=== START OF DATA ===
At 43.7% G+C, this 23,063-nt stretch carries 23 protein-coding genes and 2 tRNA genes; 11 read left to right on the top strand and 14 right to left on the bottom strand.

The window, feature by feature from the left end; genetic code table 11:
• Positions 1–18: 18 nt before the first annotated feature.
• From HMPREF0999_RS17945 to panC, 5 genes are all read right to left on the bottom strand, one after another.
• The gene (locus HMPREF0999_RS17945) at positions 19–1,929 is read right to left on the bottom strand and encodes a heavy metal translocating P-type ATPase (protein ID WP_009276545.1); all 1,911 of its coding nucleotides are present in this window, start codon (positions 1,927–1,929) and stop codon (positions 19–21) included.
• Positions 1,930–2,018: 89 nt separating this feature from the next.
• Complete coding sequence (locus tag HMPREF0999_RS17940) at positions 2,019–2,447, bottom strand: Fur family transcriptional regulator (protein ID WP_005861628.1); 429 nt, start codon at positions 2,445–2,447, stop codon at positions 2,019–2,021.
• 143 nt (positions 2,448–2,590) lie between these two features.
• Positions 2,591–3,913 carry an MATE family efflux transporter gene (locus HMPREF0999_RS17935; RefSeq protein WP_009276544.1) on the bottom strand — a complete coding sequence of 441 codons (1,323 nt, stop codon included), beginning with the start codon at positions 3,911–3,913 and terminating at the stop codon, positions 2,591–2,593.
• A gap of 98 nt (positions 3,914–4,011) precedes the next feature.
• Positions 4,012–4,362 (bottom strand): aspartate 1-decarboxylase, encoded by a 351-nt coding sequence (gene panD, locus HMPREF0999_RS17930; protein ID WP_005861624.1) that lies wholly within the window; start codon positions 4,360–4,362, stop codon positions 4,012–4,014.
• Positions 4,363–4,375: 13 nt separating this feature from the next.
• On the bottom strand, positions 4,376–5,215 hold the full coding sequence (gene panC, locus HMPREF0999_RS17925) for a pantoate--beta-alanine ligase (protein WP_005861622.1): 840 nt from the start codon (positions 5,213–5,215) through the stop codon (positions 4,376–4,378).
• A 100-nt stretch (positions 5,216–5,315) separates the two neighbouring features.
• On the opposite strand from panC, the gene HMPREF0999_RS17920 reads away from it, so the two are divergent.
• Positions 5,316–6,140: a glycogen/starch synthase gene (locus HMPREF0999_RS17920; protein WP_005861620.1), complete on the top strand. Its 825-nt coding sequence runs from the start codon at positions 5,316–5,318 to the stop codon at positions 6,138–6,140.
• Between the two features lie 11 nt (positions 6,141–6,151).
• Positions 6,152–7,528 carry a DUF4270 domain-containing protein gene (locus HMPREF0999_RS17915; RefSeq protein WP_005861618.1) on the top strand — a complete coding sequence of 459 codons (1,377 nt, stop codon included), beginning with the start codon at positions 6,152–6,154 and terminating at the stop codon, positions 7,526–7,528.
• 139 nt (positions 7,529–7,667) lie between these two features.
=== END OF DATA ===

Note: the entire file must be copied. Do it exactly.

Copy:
At 43.7% G+C, this 23,063-nt stretch carries 23 protein-coding genes and 2 tRNA genes; 11 read left to right on the top strand and 14 right to left on the bottom strand.

The window, feature by feature from the left end; genetic code table 11:
• Positions 1–18: 18 nt before the first annotated feature.
• From HMPREF0999_RS17945 to panC, 5 genes are all read right to left on the bottom strand, one after another.
• The gene (locus HMPREF0999_RS17945) at positions 19–1,929 is read right to left on the bottom strand and encodes a heavy metal translocating P-type ATPase (protein ID WP_009276545.1); all 1,911 of its coding nucleotides are present in this window, start codon (positions 1,927–1,929) and stop codon (positions 19–21) included.
• Positions 1,930–2,018: 89 nt separating this feature from the next.
• Complete coding sequence (locus tag HMPREF0999_RS17940) at positions 2,019–2,447, bottom strand: Fur family transcriptional regulator (protein ID WP_005861628.1); 429 nt, start codon at positions 2,445–2,447, stop codon at positions 2,019–2,021.
• 143 nt (positions 2,448–2,590) lie between these two features.
• Positions 2,591–3,913 carry an MATE family efflux transporter gene (locus HMPREF0999_RS17935; RefSeq protein WP_009276544.1) on the bottom strand — a complete coding sequence of 441 codons (1,323 nt, stop codon included), beginning with the start codon at positions 3,911–3,913 and terminating at the stop codon, positions 2,591–2,593.
• A gap of 98 nt (positions 3,914–4,011) precedes the next feature.
• Positions 4,012–4,362 (bottom strand): aspartate 1-decarboxylase, encoded by a 351-nt coding sequence (gene panD, locus HMPREF0999_RS17930; protein ID WP_005861624.1) that lies wholly within the window; start codon positions 4,360–4,362, stop codon positions 4,012–4,014.
• Positions 4,363–4,375: 13 nt separating this feature from the next.
• On the bottom strand, positions 4,376–5,215 hold the full coding sequence (gene panC, locus HMPREF0999_RS17925) for a pantoate--beta-alanine ligase (protein WP_005861622.1): 840 nt from the start codon (positions 5,213–5,215) through the stop codon (positions 4,376–4,378).
• A 100-nt stretch (positions 5,216–5,315) separates the two neighbouring features.
• On the opposite strand from panC, the gene HMPREF0999_RS17920 reads away from it, so the two are divergent.
• Positions 5,316–6,140: a glycogen/starch synthase gene (locus HMPREF0999_RS17920; protein WP_005861620.1), complete on the top strand. Its 825-nt coding sequence runs from the start codon at positions 5,316–5,318 to the stop codon at positions 6,138–6,140.
• Between the two features lie 11 nt (positions 6,141–6,151).
• Positions 6,152–7,528 carry a DUF4270 domain-containing protein gene (locus HMPREF0999_RS17915; RefSeq protein WP_005861618.1) on the top strand — a complete coding sequence of 459 codons (1,377 nt, stop codon included), beginning with the start codon at positions 6,152–6,154 and terminating at the stop codon, positions 7,526–7,528.
• 139 nt (positions 7,529–7,667) lie between these two features.